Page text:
According to a fresh study, there is a very important link between asthma and peanut allergy, that could greatly affect the symptoms and treatment of patients. While both conditions are widely spread all throughout the US, there is a lot to be gained in terms of patients’ outcomes if they are studied together.
The study was conducted in Toledo, Ohio at the Pulmonary Medicine at Dayton Children’s Hospital and the leader of the project was Dr. Robert Cohn, the hospital’s medical director. What Dr. Cohn and his associates have done was to carry out a peanut allergy screening on a number of 1,517 pediatric patients who had been previously diagnosed with asthma.
Out of the 1,517 patients, 11% were aware that they were suffering from an allergy to peanuts. However, the total results clearly pointed out that up to 22% on these asthma patients were also suffering from peanut allergies.
As Dr. Cohn describes, there are significant similarities between an asthma attack and a severe allergic reaction to peanuts. The symptoms of both of these conditions include shortness of breath, coughing and wheezing.
Nevertheless, he does not believe that people suffering from peanut allergies could be frequently misdiagnosed as asthma patients. He does deem the opposite situation as being the cause of the results of his study though.
Dr. Cohn believes that peanut allergies are easily overlooked in asthma patients on a regular basis. This is very important to the patient’s outcome, since the medication used for the asthma could conflict with the allergy.
“Parents of children with asthma should understand that there may be asthma medicines that are not advised in children with peanut allergies.”, says Dr. Cohn.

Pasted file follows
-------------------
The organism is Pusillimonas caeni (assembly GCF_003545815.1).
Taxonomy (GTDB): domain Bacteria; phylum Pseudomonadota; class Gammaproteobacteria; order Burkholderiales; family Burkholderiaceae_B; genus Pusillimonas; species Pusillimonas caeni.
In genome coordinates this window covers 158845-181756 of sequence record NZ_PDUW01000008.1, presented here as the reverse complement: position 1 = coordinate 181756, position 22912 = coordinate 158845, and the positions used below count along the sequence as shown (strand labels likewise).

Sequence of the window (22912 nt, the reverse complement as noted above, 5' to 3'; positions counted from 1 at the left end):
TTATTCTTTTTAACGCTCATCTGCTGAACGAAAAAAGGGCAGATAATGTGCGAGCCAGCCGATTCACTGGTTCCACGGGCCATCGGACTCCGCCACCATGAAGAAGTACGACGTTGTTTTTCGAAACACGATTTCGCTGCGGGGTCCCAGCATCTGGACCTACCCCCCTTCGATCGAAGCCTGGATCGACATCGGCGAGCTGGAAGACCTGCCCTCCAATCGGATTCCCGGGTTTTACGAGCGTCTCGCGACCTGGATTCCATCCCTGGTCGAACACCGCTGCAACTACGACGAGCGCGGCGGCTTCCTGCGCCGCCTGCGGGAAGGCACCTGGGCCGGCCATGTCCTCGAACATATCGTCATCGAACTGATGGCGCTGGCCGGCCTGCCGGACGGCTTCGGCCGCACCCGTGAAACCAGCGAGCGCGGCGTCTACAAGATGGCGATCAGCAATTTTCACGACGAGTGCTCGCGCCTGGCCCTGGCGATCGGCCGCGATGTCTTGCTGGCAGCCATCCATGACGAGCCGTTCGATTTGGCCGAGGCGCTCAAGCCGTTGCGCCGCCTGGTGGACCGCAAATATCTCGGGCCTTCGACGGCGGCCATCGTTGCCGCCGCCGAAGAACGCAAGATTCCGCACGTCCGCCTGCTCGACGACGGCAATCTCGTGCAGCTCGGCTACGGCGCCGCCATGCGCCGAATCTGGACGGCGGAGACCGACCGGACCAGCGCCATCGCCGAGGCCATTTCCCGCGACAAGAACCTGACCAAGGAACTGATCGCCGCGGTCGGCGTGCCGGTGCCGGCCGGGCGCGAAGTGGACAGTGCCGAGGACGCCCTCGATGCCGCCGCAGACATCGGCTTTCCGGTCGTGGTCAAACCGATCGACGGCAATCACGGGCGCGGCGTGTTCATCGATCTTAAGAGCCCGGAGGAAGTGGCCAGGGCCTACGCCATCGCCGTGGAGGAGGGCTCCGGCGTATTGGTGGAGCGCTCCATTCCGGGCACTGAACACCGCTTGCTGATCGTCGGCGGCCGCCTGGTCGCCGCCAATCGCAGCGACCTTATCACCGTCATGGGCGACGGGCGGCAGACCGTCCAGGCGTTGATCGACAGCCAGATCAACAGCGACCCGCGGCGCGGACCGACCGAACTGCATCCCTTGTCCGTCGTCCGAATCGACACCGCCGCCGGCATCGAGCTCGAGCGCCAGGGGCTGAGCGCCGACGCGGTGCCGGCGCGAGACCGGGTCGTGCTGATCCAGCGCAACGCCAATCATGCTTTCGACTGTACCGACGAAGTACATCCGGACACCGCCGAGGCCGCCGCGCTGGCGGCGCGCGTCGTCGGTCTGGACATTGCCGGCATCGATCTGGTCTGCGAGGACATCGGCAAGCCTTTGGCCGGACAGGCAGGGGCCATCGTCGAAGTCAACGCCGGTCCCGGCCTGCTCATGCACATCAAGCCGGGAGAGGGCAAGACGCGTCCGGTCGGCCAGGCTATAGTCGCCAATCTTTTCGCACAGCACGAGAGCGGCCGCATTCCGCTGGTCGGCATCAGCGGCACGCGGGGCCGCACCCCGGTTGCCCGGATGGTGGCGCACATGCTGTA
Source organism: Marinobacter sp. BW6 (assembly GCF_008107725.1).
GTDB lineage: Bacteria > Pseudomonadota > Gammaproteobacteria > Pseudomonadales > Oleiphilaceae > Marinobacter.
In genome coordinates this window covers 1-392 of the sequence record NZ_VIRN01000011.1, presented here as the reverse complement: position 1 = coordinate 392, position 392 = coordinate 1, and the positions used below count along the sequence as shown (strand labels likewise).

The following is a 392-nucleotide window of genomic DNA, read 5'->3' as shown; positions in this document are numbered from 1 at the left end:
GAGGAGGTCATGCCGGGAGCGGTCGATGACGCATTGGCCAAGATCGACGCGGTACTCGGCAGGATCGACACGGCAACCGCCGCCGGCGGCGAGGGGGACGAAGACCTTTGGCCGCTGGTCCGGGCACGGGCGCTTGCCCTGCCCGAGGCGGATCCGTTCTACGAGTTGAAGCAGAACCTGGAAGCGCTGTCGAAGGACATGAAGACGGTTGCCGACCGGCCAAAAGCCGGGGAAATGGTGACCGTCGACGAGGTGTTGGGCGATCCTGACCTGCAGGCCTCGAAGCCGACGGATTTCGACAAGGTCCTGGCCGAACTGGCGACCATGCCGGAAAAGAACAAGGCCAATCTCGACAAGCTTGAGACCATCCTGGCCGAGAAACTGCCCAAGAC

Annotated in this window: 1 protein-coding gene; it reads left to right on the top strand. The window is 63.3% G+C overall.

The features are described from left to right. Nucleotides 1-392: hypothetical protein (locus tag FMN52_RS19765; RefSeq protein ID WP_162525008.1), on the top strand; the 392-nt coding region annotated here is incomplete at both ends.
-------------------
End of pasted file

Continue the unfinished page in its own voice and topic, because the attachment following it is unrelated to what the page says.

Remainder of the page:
Furthermore, he points out the danger that asthma patients who are unaware of an allergy to peanuts put themselves in. Since the allergy to peanuts is capable of causing an asthma attack, keeping far away from anything containing the allergen becomes a necessity to these patients.
There is an abundance of products that contain peanuts in their recipe, ranging from very many types of chocolate bars, to coffee-based beverages and a wide variety of desserts. It is crucial that patients with peanut allergies put in considerable effort so as to avoid these products, because the consequences could be severe, if medical assistance is not available in due time.
Moreover, these patients are advised to always consult the ingredient list of the food and beverages they consume, because even a small amount of peanuts is capable of triggering a serious allergy attack in some people.
Dr. Cohn’s study will be presented in detail at the American Thoracic Society 2015 International Conference, that is currently taking place in Denver. This study will constitute the foundation of future research on the interlinking of asthma and peanut allergies.
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